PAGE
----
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    ABSTRACT: Children with behavioral inhibition (BI), a temperament characterized by biologically-based hyper-vigilance to novelty, display threat-related attention biases (AB) that shape developmental trajectories of risk for anxiety. Here we explore the relations between BI, neural function, and anxiety. Fifty-six 9-12-year-olds (23 behaviorally inhibited) performed the dot-probe task while undergoing fMRI. AB scores were not associated with BI group or parent-rated anxiety symptoms. Trials requiring attention orienting away from threat engaged an executive and threat-attention network (dlPFC, vlPFC, mPFC, and amygdala). Within that network, behaviorally inhibited children showed greater activation in the right dlPFC. Heightened dlPFC activation related to increased anxiety, and BI levels accounted for the direct relation between dlPFC activation and anxiety. Behaviorally inhibited children may engage the executive attention system during threat-related processing as a compensatory mechanism. We provide preliminary evidence that the link between PFC functioning and anxiety might be attributed to early-emerging temperamental vulnerabilities present before the emergence of clinical anxiety. Copyright © 2015. Published by Elsevier B.V.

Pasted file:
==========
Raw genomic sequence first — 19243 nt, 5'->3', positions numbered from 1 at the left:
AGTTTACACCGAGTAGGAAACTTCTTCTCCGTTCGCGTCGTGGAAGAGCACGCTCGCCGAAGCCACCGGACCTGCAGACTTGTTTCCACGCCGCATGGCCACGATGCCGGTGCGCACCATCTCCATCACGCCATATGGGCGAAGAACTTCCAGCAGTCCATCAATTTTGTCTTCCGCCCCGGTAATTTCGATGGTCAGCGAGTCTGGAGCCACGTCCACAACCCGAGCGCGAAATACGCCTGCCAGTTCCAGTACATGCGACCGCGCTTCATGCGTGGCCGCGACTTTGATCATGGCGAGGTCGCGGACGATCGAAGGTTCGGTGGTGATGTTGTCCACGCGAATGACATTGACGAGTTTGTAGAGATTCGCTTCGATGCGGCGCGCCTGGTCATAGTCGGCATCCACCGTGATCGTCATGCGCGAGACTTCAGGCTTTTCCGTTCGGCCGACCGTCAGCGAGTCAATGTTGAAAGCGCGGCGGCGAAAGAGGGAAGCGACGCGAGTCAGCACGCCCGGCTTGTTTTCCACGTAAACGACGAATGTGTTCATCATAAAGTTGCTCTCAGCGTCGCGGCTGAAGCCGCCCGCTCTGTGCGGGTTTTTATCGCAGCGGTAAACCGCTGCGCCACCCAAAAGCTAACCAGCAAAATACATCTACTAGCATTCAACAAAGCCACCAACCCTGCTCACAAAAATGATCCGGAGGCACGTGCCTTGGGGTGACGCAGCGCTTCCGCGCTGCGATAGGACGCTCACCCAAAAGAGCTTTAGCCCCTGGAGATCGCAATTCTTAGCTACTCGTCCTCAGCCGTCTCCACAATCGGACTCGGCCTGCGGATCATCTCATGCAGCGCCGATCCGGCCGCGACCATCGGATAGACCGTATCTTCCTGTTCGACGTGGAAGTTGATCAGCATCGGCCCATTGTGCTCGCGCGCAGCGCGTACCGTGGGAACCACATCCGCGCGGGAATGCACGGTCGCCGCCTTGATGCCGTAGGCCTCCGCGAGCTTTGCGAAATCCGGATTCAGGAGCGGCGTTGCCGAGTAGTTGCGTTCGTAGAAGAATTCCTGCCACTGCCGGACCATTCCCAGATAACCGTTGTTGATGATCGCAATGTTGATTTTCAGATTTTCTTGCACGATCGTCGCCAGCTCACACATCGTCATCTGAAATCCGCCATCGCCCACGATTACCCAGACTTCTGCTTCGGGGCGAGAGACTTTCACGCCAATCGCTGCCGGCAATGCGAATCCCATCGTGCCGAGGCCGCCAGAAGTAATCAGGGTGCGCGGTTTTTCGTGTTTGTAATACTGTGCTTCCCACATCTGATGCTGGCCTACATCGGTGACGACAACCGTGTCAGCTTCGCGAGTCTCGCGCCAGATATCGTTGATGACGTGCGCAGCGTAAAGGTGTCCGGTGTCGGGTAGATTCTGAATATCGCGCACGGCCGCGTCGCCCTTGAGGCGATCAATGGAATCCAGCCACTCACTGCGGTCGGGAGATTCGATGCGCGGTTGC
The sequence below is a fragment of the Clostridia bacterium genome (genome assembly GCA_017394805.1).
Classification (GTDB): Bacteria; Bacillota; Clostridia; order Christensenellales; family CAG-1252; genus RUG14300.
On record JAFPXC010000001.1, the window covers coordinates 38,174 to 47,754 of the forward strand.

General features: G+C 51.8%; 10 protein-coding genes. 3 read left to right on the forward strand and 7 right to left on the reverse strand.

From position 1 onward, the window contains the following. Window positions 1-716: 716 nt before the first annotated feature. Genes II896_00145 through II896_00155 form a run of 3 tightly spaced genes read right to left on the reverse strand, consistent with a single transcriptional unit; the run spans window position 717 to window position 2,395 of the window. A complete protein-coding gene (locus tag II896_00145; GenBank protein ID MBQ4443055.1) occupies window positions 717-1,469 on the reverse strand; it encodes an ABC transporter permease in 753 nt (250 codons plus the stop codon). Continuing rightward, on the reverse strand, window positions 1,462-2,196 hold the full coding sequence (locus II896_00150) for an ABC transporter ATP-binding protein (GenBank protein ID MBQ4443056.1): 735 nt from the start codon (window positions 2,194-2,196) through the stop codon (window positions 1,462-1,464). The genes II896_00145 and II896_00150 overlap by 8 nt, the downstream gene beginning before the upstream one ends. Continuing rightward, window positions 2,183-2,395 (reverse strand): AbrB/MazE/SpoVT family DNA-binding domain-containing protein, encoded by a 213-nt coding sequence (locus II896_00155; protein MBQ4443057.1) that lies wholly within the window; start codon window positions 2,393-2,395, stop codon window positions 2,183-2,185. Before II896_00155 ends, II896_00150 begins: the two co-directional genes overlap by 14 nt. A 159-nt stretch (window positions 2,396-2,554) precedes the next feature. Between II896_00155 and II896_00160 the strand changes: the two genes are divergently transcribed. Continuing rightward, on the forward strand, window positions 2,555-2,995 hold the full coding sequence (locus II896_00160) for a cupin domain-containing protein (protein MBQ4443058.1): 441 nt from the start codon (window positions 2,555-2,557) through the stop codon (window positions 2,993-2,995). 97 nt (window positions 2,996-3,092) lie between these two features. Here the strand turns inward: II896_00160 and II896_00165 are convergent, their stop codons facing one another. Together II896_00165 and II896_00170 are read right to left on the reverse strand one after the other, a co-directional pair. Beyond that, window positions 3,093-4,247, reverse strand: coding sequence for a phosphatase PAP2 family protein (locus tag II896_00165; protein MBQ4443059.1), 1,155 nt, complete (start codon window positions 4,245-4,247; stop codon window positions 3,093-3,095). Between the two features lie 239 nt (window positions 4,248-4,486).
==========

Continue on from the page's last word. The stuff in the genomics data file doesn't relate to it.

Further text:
Biological psychology 08/2015; DOI:10.1016/j.biopsycho.2015.08.010 · 3.40 Impact Factor
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    • "For example, clinical research has traditionally investigated groups with versus without anxiety disorders. This line of research has demonstrated important differences in both brain and behavior between patient and healthy control groups (Monk et al., 2006; Phan et al., 2005; Thayer et al., 1996; Zhao et al., 2007). Even in relatively healthy samples, prior work has often separated participants into " high " and " low " anxiety groups. "